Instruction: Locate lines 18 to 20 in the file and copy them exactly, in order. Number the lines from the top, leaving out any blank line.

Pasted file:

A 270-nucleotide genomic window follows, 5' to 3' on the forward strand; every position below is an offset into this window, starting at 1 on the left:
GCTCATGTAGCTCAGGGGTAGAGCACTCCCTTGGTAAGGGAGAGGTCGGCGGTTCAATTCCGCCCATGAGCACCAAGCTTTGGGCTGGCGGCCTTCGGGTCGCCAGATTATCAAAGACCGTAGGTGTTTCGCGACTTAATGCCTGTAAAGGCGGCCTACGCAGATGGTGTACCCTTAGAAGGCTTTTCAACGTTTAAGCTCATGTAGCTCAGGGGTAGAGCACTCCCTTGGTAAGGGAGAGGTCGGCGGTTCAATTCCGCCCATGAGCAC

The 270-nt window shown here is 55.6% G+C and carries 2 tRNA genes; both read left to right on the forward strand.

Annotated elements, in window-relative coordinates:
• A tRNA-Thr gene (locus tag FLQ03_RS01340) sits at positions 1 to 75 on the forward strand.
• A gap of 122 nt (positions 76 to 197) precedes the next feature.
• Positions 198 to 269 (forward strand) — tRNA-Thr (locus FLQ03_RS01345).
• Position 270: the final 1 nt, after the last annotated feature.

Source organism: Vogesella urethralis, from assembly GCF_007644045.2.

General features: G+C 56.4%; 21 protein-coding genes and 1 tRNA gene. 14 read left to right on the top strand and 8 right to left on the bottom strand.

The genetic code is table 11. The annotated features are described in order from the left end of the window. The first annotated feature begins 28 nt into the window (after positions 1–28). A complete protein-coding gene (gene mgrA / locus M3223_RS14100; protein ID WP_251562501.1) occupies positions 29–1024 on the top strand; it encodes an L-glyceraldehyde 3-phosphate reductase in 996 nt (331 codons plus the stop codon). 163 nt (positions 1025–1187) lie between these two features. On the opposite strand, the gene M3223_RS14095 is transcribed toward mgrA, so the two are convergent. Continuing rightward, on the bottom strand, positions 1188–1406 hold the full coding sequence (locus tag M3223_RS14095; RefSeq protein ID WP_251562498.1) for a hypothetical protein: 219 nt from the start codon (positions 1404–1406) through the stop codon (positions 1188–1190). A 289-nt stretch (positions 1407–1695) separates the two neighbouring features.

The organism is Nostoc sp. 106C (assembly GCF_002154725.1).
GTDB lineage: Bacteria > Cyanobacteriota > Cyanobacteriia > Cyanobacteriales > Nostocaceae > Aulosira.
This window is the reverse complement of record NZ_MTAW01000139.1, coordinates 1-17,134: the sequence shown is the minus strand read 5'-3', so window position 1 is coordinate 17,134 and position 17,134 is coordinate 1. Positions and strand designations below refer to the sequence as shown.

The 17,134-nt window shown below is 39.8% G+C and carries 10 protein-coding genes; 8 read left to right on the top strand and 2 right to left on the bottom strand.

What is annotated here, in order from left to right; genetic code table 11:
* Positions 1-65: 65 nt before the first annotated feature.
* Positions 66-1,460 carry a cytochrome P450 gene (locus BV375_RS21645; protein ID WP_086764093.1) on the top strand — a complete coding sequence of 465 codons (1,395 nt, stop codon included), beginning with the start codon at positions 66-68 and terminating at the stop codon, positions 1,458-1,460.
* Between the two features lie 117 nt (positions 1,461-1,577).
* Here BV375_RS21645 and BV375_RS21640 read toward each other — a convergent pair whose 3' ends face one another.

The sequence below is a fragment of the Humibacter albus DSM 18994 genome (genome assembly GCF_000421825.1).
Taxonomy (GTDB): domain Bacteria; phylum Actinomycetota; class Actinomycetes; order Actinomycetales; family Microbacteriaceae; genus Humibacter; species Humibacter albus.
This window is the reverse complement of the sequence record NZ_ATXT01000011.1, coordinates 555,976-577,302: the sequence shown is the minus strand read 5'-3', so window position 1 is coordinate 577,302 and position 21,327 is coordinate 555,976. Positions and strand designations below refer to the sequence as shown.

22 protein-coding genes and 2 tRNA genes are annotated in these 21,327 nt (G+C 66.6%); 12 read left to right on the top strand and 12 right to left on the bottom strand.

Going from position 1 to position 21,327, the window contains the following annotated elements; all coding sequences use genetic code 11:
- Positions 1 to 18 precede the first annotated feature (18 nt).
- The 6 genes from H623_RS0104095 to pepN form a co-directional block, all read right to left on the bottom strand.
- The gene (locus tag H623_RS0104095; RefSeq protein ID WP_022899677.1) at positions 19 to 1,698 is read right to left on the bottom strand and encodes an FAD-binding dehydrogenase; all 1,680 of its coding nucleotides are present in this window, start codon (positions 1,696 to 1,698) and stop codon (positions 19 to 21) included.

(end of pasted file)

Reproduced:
* Positions 66-1,460 carry a cytochrome P450 gene (locus BV375_RS21645; protein ID WP_086764093.1) on the top strand — a complete coding sequence of 465 codons (1,395 nt, stop codon included), beginning with the start codon at positions 66-68 and terminating at the stop codon, positions 1,458-1,460.
* Between the two features lie 117 nt (positions 1,461-1,577).
* Here BV375_RS21645 and BV375_RS21640 read toward each other — a convergent pair whose 3' ends face one another.